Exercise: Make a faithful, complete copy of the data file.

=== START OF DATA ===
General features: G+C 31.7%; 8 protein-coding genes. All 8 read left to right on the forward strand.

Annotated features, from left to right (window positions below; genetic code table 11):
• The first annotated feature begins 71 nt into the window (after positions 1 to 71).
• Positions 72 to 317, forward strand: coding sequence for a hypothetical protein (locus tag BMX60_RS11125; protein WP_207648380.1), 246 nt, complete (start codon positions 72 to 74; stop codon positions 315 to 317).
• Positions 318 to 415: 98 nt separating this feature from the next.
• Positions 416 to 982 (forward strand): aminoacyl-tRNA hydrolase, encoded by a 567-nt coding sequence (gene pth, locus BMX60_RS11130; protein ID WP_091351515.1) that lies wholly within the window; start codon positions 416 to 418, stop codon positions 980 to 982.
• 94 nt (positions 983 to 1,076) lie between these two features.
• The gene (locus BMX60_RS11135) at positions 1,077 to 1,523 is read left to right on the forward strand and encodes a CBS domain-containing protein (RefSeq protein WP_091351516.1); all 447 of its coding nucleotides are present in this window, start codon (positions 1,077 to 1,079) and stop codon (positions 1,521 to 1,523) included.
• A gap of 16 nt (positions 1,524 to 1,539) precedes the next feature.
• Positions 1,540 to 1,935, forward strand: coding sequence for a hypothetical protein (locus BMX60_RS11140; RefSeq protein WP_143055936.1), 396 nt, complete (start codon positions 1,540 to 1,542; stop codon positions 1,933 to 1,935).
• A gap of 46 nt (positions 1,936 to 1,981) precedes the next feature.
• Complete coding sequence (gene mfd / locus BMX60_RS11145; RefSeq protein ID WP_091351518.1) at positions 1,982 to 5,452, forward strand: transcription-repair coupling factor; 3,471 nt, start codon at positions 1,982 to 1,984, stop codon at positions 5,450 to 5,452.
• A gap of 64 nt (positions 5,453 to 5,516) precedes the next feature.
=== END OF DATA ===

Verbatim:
General features: G+C 31.7%; 8 protein-coding genes. All 8 read left to right on the forward strand.

Annotated features, from left to right (window positions below; genetic code table 11):
• The first annotated feature begins 71 nt into the window (after positions 1 to 71).
• Positions 72 to 317, forward strand: coding sequence for a hypothetical protein (locus tag BMX60_RS11125; protein WP_207648380.1), 246 nt, complete (start codon positions 72 to 74; stop codon positions 315 to 317).
• Positions 318 to 415: 98 nt separating this feature from the next.
• Positions 416 to 982 (forward strand): aminoacyl-tRNA hydrolase, encoded by a 567-nt coding sequence (gene pth, locus BMX60_RS11130; protein ID WP_091351515.1) that lies wholly within the window; start codon positions 416 to 418, stop codon positions 980 to 982.
• 94 nt (positions 983 to 1,076) lie between these two features.
• The gene (locus BMX60_RS11135) at positions 1,077 to 1,523 is read left to right on the forward strand and encodes a CBS domain-containing protein (RefSeq protein WP_091351516.1); all 447 of its coding nucleotides are present in this window, start codon (positions 1,077 to 1,079) and stop codon (positions 1,521 to 1,523) included.
• A gap of 16 nt (positions 1,524 to 1,539) precedes the next feature.
• Positions 1,540 to 1,935, forward strand: coding sequence for a hypothetical protein (locus BMX60_RS11140; RefSeq protein WP_143055936.1), 396 nt, complete (start codon positions 1,540 to 1,542; stop codon positions 1,933 to 1,935).
• A gap of 46 nt (positions 1,936 to 1,981) precedes the next feature.
• Complete coding sequence (gene mfd / locus BMX60_RS11145; RefSeq protein ID WP_091351518.1) at positions 1,982 to 5,452, forward strand: transcription-repair coupling factor; 3,471 nt, start codon at positions 1,982 to 1,984, stop codon at positions 5,450 to 5,452.
• A gap of 64 nt (positions 5,453 to 5,516) precedes the next feature.